“India is a huge market with massive potential and a lot of room for growth,” says Saurabh. Vaibhav adds that any problem you add in India is a large problem to solve. Solutions and learnings from solving problems in India can thus help greatly when expanding to other markets.
“When we solve a problem fundamentally, we automatically think of scale,” he adds. “If you’ve cracked Bengaluru, then why not Singapore or Dubai?”
It is expensive, notes Ravi, but he also points out that companies like TCS — the largest player in the IT services industry — wouldn’t have existed if they hadn’t attempted to break into foreign markets. Additionally, he notes that cost arbitrage is also a big factor. There’s no lack of qualified teachers in India, for example, who can be employed to address the needs of the global market at scale.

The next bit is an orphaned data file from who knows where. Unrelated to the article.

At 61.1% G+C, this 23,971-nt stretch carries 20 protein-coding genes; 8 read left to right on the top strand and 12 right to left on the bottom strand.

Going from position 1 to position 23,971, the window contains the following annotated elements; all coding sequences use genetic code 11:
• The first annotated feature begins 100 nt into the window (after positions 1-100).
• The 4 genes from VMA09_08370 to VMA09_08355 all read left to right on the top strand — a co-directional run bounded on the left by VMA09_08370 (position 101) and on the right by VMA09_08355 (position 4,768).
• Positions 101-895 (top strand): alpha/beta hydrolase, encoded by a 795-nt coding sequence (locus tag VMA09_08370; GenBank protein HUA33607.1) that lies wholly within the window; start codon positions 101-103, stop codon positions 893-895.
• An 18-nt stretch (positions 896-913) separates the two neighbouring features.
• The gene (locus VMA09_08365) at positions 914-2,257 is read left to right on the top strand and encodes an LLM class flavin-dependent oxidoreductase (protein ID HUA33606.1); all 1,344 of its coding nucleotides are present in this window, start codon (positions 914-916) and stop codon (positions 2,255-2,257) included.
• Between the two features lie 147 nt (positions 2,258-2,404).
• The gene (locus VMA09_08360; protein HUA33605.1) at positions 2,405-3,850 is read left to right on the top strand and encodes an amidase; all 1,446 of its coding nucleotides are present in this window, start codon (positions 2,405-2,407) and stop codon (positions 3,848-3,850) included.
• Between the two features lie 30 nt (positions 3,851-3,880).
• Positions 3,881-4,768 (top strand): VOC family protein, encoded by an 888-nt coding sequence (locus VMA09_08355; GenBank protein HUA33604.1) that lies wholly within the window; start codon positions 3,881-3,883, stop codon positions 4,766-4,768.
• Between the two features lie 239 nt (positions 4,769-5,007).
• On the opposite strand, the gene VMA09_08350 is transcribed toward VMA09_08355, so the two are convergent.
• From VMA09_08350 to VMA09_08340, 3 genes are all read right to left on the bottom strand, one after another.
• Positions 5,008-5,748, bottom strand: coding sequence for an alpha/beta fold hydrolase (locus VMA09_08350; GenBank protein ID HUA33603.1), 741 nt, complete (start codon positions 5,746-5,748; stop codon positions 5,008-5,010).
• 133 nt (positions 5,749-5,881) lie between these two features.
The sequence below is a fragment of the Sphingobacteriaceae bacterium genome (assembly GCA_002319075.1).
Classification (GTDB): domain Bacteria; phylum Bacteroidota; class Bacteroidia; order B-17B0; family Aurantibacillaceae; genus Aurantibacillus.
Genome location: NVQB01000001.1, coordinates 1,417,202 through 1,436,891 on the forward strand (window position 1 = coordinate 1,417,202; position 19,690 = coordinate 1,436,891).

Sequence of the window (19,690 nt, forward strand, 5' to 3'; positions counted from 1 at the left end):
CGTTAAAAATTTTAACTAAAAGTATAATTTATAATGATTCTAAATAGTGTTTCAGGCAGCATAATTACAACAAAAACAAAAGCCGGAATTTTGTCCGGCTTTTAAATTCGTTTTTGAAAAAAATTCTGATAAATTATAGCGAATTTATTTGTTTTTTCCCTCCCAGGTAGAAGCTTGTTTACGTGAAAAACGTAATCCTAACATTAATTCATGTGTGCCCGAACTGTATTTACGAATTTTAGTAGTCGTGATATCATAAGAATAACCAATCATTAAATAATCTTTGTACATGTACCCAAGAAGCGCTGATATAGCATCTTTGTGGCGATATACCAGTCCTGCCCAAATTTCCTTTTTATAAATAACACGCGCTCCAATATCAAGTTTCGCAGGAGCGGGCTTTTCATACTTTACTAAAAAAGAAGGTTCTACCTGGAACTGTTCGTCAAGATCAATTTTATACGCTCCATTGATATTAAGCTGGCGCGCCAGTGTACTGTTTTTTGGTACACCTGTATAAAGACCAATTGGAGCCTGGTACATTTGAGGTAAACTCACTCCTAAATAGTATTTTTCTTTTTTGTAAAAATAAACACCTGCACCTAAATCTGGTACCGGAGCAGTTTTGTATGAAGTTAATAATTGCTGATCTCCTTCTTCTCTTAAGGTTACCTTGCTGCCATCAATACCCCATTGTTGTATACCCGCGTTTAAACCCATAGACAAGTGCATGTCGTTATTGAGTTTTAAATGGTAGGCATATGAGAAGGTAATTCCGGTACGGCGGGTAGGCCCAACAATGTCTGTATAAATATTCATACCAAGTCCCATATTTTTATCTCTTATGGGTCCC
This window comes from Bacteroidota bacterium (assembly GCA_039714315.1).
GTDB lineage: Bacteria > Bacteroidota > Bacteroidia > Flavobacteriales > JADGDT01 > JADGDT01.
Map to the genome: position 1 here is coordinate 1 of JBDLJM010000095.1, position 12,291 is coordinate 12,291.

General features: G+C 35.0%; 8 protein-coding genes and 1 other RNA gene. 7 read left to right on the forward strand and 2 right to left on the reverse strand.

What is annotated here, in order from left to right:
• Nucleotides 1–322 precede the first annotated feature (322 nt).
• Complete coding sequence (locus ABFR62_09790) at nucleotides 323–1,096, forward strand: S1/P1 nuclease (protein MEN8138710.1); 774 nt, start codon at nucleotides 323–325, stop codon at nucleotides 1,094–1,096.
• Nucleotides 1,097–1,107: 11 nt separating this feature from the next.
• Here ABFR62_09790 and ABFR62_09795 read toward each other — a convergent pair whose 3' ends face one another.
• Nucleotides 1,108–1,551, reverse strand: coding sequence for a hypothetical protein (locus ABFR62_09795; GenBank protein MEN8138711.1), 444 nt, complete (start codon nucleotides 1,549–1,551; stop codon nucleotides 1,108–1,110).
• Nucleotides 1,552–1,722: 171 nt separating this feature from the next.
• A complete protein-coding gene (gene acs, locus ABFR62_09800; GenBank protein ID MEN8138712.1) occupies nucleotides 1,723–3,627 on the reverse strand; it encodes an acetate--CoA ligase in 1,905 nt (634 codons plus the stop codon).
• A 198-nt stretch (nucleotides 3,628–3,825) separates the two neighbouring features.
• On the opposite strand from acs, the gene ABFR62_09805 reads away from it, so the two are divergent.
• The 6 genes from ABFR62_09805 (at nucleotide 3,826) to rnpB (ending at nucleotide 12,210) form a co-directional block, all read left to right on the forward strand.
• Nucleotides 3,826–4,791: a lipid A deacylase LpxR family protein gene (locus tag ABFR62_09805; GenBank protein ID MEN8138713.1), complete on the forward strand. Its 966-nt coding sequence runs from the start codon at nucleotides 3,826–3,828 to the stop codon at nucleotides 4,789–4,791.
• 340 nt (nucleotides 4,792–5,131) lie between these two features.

Chitresh, who started a company in the UK before returning to India, notes that he retuned simply because of how exciting the Indian market was becoming. Again, Tushar points out that Citibank’s ability to operate in 98 markets is also playing a key role in Indian startups’ global ambitions, affording them accessibility and speed.
Closing thoughts: Predictions
“This is India’s century. Hold on, build it, and just take it from there.” - Vaibhav
“The game has just started” - Ravi.
“The toughest times make for the toughest teams and the toughest businesses.” - Chitresh.
“The India growth story is huge, and we’ve just barely scratched the surface.” - Saurabh.
“Keep an eye on customer experiences. As long as you do that, India’s growth story will do the rest.” - Tushar.